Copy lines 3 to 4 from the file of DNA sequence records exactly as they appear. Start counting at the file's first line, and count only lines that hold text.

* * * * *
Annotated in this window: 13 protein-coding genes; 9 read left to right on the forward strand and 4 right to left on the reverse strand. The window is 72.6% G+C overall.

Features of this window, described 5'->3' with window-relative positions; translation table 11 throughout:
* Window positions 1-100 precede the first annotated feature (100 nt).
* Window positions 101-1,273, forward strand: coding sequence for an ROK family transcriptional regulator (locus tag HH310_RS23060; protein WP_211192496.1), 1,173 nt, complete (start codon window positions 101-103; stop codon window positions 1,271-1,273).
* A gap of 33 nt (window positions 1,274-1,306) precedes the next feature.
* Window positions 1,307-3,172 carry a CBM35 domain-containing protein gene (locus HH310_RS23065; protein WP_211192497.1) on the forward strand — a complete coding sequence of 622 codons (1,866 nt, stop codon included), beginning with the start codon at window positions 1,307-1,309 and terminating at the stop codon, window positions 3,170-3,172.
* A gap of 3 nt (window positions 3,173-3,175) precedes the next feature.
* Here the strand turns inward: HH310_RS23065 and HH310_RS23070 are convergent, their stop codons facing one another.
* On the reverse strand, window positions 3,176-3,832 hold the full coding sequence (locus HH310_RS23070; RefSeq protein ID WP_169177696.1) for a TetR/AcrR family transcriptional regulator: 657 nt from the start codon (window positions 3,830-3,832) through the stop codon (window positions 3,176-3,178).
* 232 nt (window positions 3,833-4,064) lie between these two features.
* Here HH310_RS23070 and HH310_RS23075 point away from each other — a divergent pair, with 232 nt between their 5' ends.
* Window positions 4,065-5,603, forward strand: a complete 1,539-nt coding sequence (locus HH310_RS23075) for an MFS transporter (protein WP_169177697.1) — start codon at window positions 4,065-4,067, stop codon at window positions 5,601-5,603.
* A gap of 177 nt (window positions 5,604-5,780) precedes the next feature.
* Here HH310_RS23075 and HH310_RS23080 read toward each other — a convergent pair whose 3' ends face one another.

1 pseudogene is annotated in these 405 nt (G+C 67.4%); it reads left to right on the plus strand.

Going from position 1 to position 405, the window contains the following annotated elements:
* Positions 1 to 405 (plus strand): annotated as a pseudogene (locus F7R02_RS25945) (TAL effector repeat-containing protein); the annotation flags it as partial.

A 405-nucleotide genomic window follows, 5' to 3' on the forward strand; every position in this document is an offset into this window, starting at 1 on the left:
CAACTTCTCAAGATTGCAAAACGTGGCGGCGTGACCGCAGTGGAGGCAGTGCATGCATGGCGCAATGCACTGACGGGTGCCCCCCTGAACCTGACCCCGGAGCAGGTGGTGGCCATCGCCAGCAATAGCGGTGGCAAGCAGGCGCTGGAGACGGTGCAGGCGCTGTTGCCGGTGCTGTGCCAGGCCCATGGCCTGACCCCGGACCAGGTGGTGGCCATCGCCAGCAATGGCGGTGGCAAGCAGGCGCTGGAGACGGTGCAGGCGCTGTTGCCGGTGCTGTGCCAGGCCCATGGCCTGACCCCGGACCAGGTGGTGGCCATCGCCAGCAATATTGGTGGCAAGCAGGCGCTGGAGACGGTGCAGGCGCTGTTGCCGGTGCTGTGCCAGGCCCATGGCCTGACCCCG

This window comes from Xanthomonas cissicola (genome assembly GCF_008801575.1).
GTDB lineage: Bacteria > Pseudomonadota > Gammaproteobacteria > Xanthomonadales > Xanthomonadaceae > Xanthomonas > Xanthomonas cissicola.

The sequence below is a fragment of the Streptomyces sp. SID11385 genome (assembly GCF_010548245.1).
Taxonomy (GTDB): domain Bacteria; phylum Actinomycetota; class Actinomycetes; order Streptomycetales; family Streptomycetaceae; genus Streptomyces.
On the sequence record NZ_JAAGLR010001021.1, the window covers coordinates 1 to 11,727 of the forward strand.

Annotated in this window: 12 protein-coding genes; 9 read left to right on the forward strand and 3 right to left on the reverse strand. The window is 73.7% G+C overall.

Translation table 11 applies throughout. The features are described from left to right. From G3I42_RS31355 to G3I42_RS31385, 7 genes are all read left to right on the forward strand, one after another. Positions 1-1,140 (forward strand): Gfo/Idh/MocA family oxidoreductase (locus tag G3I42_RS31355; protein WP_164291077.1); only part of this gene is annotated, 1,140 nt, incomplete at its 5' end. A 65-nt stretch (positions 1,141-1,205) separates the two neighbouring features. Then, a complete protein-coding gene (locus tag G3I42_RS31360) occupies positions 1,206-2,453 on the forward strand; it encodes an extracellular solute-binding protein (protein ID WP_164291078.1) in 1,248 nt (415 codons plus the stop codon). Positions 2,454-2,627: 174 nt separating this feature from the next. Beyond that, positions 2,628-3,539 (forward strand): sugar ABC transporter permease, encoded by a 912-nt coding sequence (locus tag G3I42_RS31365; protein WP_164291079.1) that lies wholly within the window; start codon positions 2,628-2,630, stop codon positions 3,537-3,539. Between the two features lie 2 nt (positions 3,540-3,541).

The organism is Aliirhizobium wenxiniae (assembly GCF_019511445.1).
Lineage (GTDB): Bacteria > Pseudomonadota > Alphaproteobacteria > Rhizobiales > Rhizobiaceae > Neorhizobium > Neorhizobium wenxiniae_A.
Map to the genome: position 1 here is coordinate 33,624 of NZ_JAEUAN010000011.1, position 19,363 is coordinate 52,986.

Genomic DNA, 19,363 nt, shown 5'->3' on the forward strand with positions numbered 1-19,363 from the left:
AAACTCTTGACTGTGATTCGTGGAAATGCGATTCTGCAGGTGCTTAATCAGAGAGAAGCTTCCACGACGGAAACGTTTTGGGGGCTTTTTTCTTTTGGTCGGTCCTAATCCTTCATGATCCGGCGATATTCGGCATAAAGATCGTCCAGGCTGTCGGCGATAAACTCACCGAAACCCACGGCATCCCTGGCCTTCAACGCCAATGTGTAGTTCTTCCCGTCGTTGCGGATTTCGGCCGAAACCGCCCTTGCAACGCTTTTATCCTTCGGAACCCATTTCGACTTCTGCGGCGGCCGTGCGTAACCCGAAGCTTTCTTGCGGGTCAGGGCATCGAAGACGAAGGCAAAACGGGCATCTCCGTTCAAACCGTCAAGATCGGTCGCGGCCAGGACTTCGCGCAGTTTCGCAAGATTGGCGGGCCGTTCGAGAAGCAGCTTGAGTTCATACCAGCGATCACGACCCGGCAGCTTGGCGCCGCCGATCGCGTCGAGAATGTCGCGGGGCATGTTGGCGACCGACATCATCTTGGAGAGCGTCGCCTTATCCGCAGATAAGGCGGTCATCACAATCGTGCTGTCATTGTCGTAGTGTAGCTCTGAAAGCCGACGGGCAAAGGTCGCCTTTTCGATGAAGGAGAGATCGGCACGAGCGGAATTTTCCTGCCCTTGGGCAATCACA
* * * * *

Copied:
* Window positions 1-100 precede the first annotated feature (100 nt).
* Window positions 101-1,273, forward strand: coding sequence for an ROK family transcriptional regulator (locus tag HH310_RS23060; protein WP_211192496.1), 1,173 nt, complete (start codon window positions 101-103; stop codon window positions 1,271-1,273).